Handyman's Hints Standard-Freeholder Cornwall Ontario by Chris Emard

Stay off the grass

Just because you cut it, doesn’t mean you own it. Postmedia Network

Case #572 titled ‘The Barber on a Kubota’ has our Alonzo Andretti, aka “Scizzors” Andretti, due to his ability to cut an average man’s hair in under five minutes, including shaving of the back of the neck, and necessary eyebrow and ear trimmings, drawing the ire of his neighbors.

Alonzo has two passions, cutting hair, and cutting lawn, doing both at excessive speed, while maintaining an exquisite quality. What’s at issue is that Scizzors tends to not only cut his neighbor’s head, but his neighbor’s lawn as well, often crossing what’s regarded as the relative property line between homes. And, as everybody knows, you don’t cut your neighbor’s lawn, unless of course there’s 50 bucks in it for you.

Regardless, because Alonzo regularly trims his lawn down to almost putting green height, while his neighbors aren’t near as meticulous in their cutting, basically encouraging dandelion growth, Alonzo’s habit of overcutting has his property looking quite larger than it is. Which legally, isn’t an issue. Having your neighbor mowing two feet over into your property for 25 years won’t automatically transfer that piece of land over to them, simply because they’ve theoretically maintained it for that length of time. However, if through the years Alonzo continues his habit of overcutting, all while the properties next to him get sold and purchased a number of times, without one of these new homeowners bothering to have a survey done, then the relative property line will certainly begin to differ from the actual property line.

In most cases, homeowners assume, and generally accept, that the property line between properties is approximately the halfway point between the two homes. However, if one neighbor has in the past built an addition, or garage, which further widened their home to the very edge of their property line, then the midway rule would no longer apply. When this widened home comes up for sale, with the home next to it being sold a few years later, without a survey being completed by either party, then these new homeowners will simply assume the line is again, running somewhere down the middle of the properties.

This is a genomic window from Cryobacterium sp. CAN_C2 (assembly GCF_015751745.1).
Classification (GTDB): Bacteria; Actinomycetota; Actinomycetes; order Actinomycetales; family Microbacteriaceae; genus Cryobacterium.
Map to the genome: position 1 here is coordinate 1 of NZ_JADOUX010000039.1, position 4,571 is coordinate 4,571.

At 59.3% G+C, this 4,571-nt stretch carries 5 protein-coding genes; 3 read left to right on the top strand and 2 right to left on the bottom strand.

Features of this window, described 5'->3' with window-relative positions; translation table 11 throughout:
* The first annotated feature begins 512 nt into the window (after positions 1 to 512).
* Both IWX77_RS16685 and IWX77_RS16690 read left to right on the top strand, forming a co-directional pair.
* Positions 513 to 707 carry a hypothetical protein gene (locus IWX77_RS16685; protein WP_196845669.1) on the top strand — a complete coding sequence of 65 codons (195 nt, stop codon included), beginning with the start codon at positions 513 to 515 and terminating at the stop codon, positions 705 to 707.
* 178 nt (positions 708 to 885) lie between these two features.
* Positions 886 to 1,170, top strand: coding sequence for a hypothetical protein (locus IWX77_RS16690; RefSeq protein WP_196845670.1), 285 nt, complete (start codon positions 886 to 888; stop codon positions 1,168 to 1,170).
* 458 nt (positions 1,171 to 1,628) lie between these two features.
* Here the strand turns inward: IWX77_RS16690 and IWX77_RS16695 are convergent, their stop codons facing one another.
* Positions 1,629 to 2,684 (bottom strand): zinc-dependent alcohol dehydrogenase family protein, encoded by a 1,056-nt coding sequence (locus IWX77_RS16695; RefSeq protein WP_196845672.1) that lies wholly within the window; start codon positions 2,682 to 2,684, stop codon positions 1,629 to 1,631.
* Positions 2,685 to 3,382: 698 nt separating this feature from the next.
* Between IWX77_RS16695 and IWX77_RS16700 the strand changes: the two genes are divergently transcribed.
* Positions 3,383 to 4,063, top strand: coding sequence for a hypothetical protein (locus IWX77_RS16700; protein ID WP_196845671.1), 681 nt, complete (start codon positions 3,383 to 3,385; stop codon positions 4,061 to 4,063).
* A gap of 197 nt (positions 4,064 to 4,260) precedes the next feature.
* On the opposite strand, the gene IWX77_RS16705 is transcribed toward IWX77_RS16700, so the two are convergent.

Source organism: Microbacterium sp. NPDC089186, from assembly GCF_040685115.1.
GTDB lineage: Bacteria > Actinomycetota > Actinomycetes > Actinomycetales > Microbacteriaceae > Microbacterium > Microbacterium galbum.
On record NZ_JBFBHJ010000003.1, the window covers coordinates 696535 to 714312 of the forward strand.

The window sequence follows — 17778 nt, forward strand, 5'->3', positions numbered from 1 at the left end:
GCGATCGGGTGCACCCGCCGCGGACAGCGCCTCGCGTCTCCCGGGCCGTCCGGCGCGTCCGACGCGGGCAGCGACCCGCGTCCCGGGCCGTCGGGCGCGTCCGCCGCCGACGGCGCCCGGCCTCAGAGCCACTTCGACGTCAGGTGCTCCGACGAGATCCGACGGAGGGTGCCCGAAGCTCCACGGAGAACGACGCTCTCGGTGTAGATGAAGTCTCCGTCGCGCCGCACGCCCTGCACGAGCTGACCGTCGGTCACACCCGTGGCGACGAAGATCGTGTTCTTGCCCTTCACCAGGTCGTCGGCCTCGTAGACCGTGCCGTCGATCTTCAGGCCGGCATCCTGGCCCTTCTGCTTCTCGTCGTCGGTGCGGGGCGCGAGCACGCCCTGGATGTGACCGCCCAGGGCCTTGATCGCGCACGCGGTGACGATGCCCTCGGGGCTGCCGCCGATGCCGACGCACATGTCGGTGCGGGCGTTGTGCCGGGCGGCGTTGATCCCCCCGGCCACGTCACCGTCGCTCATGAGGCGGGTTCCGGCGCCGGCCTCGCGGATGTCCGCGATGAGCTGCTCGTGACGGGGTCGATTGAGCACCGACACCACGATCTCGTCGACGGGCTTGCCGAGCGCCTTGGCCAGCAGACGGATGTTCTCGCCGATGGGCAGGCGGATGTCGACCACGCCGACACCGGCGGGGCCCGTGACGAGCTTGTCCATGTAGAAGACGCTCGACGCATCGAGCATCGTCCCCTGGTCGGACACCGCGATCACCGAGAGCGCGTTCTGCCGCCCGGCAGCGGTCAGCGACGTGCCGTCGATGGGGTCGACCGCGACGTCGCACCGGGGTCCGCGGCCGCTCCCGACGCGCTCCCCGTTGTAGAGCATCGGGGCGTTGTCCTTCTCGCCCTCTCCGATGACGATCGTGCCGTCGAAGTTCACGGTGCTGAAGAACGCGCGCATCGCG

In most cases, neighbors get along. They may not like that Alonzo is cutting into their property, and may have even mentioned this to him in the past. But, in order to keep the peace, because in most cases it isn’t a big deal, people tend to leave the Alonzos of this world to enjoy their riding mowers. There’s never an issue, of course, until one homeowner decides to have a survey done on their property, and discovers that their neighbor’s driveway crosses their property line, or the drainage pipe running the length of their neighbor’s property, and installed by the former owner of this adjacent property 20 years before, actually belongs to them, or the just completed deck by their neighbor, stretches two feet onto their property. Then what do you do? Well, decks can be cut back, and driveways can be modified, but if a drainage pipe is serving the best interests of the homes in the immediate area, then removing such a structure may get you into a legal tussle with the local township.

It’s certainly strange that people will spend hundreds of thousands of dollars on a home, yet forgo the thousand bucks it cost sto have a survey completed. So, if you’re about to purchase a new home in an area where the properties are not so well defined, request that the property be surveyed. If you own a home where the property line is a best guess scenario, due to the steel pins being no longer visible, or their location buried and long forgotten, pay to have a survey completed.
When the property lines between neighbors are clear, things tend to go along a lot more smoothly. And Alonzo, well, he’ll have to live with a few survey stakes guiding him back onto his property. Case #572 closed.

Good building.